Mark Hollis (album)

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Mark Hollis
Studio album by Mark Hollis
Released 2 February 1998[1]
Recorded 1997
Genre Folk, baroque pop
Length 46:56
Label Polydor
Producer Mark Hollis
Professional ratings
Review scores
Source Rating
Allmusic 4.5/5 stars[2]
Crawdaddy! (favourable)[3]
Opus (favourable)[4]
Pitchfork Media (9.0/10)[5]

Mark Hollis is the only solo album by the former Talk Talk frontman Mark Hollis. It was released on Polydor Records on 2 February 1998, then reissued on Pond Life on 13 March 2000. In 2003, the album was released in LP format on Universal Records.[6] Its sound is noted for being extremely sparse and minimal; Allmusic called it "quite possibly the most quiet and intimate record ever made".[6] Hollis found inspiration not in the popular music of the day, but rather in 20th-century classical music and jazz from the late fifties and sixties.[7] The album did not mark a return for Hollis to the music industry or live performance: he stated at the time of the album's release that "There won't be any gig, not even at home in the living room. This material isn't suited to play live."[7]

The album was recorded as part of a two-album contract with Polydor, along with Talk Talk's 1991 Laughing Stock. Engineer Phill Brown, who also recorded Laughing Stock, stated that, compared to the final Talk Talk album, which he considered "one of [his] best projects" but "dark and claustrophobic",[8] he found the solo release "the opposite…- open, restful and at times fantastically beautiful".[8]

On 11 October 2011, Ba Da Bing Records released Mark Hollis on vinyl. This marks the first time that the album has been issued on vinyl in the US.[9]

Cover art[edit]

The cover photo, taken by Stephen Lovell-Davis, is of Sardinian Easter bread. Hollis stated about the image, "I like the way something appears to come out of his head, it makes me think of a fountain of ideas. Also the manner how the eyes are positioned fascinates me. When I saw the picture for the first time I had to laugh, but there's some very tragic about it at the same time."[7]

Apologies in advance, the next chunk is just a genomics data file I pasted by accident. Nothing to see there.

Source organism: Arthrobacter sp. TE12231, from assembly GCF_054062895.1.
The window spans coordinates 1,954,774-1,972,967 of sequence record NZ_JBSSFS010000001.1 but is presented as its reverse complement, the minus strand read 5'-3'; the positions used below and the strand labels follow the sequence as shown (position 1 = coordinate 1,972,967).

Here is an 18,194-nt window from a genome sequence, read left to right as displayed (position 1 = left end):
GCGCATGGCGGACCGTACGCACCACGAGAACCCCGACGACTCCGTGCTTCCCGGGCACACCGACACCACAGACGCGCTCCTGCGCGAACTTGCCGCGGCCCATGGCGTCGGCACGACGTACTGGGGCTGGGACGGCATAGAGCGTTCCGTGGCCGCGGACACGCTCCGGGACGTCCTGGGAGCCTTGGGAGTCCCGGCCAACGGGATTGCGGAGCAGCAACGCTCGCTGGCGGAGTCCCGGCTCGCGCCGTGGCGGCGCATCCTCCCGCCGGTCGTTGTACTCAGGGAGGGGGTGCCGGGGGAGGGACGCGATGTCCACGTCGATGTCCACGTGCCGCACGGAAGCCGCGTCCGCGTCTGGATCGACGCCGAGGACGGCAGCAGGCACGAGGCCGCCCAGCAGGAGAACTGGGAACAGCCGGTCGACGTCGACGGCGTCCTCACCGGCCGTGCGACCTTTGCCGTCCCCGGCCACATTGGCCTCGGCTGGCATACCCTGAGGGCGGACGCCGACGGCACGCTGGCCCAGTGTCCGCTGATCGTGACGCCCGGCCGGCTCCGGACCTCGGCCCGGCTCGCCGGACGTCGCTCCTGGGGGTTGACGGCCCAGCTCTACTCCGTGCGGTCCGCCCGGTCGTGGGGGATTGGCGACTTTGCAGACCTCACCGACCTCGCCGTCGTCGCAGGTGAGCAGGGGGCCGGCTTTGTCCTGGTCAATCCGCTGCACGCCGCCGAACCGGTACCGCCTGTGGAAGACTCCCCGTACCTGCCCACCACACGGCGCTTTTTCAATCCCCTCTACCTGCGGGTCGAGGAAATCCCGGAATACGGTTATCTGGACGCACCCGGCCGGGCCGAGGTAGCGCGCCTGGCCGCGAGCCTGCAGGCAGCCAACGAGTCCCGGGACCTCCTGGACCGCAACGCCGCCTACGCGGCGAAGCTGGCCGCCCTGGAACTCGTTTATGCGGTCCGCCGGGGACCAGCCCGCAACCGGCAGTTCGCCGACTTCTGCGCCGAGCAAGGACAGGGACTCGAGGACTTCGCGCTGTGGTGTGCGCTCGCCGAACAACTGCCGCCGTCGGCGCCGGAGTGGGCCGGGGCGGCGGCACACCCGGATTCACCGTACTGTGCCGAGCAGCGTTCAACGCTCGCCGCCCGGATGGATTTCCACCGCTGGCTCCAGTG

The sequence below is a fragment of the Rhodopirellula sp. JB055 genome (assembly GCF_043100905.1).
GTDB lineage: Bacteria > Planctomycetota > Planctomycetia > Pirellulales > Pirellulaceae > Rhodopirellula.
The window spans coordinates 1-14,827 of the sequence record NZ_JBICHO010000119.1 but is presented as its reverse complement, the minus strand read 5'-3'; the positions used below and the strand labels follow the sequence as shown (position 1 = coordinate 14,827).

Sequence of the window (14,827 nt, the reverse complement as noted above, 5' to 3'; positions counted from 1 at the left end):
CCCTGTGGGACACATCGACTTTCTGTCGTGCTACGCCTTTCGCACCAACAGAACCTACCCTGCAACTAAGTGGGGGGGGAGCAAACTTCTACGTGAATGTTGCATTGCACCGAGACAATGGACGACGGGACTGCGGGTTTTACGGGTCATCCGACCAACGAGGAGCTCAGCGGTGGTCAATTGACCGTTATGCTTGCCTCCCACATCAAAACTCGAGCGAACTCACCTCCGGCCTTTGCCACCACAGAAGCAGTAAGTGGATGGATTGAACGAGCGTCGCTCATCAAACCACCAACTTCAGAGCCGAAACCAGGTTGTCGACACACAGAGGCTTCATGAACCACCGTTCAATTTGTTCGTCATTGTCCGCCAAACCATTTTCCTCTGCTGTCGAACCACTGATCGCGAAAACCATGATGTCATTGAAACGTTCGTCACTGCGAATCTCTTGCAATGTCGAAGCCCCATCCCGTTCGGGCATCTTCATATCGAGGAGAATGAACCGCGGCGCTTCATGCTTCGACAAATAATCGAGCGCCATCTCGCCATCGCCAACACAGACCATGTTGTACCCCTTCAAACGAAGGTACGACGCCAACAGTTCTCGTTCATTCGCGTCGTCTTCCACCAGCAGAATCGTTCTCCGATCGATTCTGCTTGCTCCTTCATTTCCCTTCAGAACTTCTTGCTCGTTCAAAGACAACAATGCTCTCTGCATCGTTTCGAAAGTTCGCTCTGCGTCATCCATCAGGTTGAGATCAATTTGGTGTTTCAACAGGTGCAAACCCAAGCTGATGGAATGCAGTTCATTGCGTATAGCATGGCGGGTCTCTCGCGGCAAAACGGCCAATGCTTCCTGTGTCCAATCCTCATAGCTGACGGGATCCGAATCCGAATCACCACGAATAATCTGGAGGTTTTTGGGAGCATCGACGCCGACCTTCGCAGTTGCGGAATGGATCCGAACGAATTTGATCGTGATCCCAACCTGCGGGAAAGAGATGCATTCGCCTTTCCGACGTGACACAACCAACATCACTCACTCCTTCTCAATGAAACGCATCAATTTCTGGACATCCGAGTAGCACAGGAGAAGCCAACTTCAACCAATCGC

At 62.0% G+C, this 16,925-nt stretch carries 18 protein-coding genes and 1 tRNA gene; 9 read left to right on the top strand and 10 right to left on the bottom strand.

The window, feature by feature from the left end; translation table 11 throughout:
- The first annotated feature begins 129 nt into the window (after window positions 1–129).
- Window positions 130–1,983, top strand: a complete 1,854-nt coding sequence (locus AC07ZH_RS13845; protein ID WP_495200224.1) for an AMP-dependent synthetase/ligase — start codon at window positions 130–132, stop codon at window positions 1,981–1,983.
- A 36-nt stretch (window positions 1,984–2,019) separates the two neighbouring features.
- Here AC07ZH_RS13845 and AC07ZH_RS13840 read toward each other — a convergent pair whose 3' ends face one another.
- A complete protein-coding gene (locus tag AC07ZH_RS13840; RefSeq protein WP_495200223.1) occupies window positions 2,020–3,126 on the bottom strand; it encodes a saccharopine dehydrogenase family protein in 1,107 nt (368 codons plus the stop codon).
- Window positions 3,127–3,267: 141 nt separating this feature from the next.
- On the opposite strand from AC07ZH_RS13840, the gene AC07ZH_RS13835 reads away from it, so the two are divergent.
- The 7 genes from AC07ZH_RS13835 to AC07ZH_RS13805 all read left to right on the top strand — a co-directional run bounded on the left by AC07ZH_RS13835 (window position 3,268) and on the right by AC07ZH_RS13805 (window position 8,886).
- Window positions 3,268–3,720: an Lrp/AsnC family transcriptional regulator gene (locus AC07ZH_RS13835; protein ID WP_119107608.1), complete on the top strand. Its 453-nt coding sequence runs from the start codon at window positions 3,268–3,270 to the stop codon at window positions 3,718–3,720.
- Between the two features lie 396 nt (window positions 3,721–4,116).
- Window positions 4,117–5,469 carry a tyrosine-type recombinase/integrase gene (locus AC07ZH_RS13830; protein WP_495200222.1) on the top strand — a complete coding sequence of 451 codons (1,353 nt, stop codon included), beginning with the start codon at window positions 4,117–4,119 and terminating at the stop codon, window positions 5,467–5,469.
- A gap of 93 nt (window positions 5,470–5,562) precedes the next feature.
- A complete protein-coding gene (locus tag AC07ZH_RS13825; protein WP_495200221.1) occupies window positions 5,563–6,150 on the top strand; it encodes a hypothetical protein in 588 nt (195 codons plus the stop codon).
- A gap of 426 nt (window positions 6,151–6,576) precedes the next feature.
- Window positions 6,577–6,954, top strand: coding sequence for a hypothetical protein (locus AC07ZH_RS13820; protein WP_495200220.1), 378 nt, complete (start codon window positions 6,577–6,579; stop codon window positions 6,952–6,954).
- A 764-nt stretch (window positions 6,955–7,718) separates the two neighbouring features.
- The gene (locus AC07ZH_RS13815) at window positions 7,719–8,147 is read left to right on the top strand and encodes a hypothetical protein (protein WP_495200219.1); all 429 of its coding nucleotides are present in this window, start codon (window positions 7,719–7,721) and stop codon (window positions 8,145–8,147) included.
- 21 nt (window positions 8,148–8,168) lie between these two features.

Track listing[edit]

No. Title Writer(s) Length
1. "The Colour of Spring"   Mark Hollis, Phil Ramacon 3:52
2. "Watershed"   Hollis, Warne Livesey 5:45
3. "Inside Looking Out"   Mark Hollis 6:21
4. "The Gift"   Hollis, Livesey 4:22
5. "A Life (1895 - 1915)"   Hollis, Livesey 8:10
6. "Westward Bound"   Hollis, Dominic Miller 4:18
7. "The Daily Planet"   Hollis, Livesey 7:19
8. "A New Jerusalem"   Hollis, Livesey 6:49

Detail[edit]

"A Life (1895 - 1915)"[edit]

"A Life (1895 - 1915)", which has been referred to as "the album's epic centrepiece"[10] refers to Roland Leighton (1895–1915),[11] a British soldier and poet who was the fiancé of Vera Brittain at the time of his death in World War I.[10] Hollis has stated about the song, "That was someone born before the turn of the century…and dying within one year of the First World War at a young age. It was based on Vera Brittain's boyfriend. It's the expectation that must have been in existence at the turn of the century, the patriotism that must've existed at the start of the war and the disillusionment that must've come immediately afterwards. It's the very severe mood swings that fascinated me."[10] The song correspondingly contains a variety of styles, tempi, and instrumentations.

Personnel[edit]

Musicians[edit]

Technical[edit]

  • Phill Brown – engineer
  • Mark Hollis – producer
  • Cally and Crane – design
  • Stephen Lovell-Davis – photograph
  • Keith Aspden – management

References[edit]

External links[edit]